"Some of the guys who write to me are very vulnerable and confused," Jack told me; "they want or rather need explanations for
why they're gay, and because this isn't something that's easily rationalised, they instead seek other ways of making the situation 'better'." In Jack's most recent case, a young guy of about 20 wrote asking whether he should accept the 'cure' being offered by his parents' church, despite the fact that his deeply religious parents had actually shown some degree of acceptance when he had bravely come out to them. Jack's advice to this correspondent was the same as he gives to anyone who writes to him about a 'cure': "I sympathise with the confusion they're feeling but emphasise that sexuality isn't something that needs to be cured, and instead advise them to get help with accepting it." Common sense, you would think, but evidently not for the one in six headline-making professionals in the survey.

I still couldn't quite get my head around why someone would want to be cured of their sexuality rather than accepting it. From a personal point of view, I know that I was very fortunate growing up in that I never, ever had any problem accepting that I was gay. Try as I might to empathise, I found it impossible to imagine a situation so bad that it would make me want to not be gay, or that could justify a professional in trying to 'cure' me. So, knowing that among my myriad happily-gay friends there had to be some different experiences, I asked about forty people the same question:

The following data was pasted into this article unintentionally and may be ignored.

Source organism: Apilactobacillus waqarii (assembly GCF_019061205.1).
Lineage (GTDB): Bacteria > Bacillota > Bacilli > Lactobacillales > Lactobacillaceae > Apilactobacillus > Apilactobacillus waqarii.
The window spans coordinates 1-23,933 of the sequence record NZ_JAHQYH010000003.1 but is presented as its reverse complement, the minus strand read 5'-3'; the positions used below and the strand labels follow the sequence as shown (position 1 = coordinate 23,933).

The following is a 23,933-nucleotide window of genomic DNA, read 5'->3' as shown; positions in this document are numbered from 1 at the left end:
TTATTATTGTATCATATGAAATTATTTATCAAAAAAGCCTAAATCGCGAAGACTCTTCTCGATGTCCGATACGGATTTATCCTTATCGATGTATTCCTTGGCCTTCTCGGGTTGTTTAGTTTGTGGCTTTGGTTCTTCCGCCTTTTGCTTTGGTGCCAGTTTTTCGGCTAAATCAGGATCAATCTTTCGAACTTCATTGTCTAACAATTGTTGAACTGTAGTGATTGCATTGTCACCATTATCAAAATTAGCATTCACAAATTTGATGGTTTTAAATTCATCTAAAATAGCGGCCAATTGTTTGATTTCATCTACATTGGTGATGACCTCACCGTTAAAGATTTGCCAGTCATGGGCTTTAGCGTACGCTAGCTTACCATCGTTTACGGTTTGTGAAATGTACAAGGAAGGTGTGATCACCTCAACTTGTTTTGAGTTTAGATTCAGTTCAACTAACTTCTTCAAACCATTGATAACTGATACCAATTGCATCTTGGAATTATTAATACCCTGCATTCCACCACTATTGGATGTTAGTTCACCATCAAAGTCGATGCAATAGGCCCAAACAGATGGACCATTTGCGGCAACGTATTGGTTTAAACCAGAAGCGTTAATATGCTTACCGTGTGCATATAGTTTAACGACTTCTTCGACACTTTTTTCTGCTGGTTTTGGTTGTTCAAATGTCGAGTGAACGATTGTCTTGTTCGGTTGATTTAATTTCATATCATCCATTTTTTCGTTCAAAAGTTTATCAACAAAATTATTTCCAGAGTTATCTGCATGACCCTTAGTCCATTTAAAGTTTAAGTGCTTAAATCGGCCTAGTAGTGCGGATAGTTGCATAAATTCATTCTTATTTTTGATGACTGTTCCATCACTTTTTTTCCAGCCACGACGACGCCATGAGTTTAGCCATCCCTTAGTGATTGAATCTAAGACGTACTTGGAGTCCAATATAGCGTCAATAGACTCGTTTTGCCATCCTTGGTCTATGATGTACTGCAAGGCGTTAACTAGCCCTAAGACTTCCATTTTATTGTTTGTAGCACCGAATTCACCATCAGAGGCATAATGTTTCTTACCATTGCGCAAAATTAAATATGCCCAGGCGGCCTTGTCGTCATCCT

Thinking back through your lifetime, as opposed to how you feel now, has there ever been a point where had it been available, you would have accepted treatment to 'cure' you of being gay?

The responses I received were fascinating for their variety and candour. Fairly predictably, most answered unequivocally 'Never', with a few saying that while there'd been times where they had thought life would be easier if they weren't gay, they'd never actually wanted to turn straight. Indeed, several respondents said that their sexuality was something they drew strength from, with one describing his being gay as "the one constant that has never left me" and another saying that "I always revelled in it." Others were less sure, with about 15% being able to identify a time (all while in their teens and still coming to terms with being gay) when they were sufficiently distressed that they would have accepted a cure, but tellingly most of these respondents stressed that it wouldn't have been their sexuality they wanted a cure for, it not being clear to them what their sexuality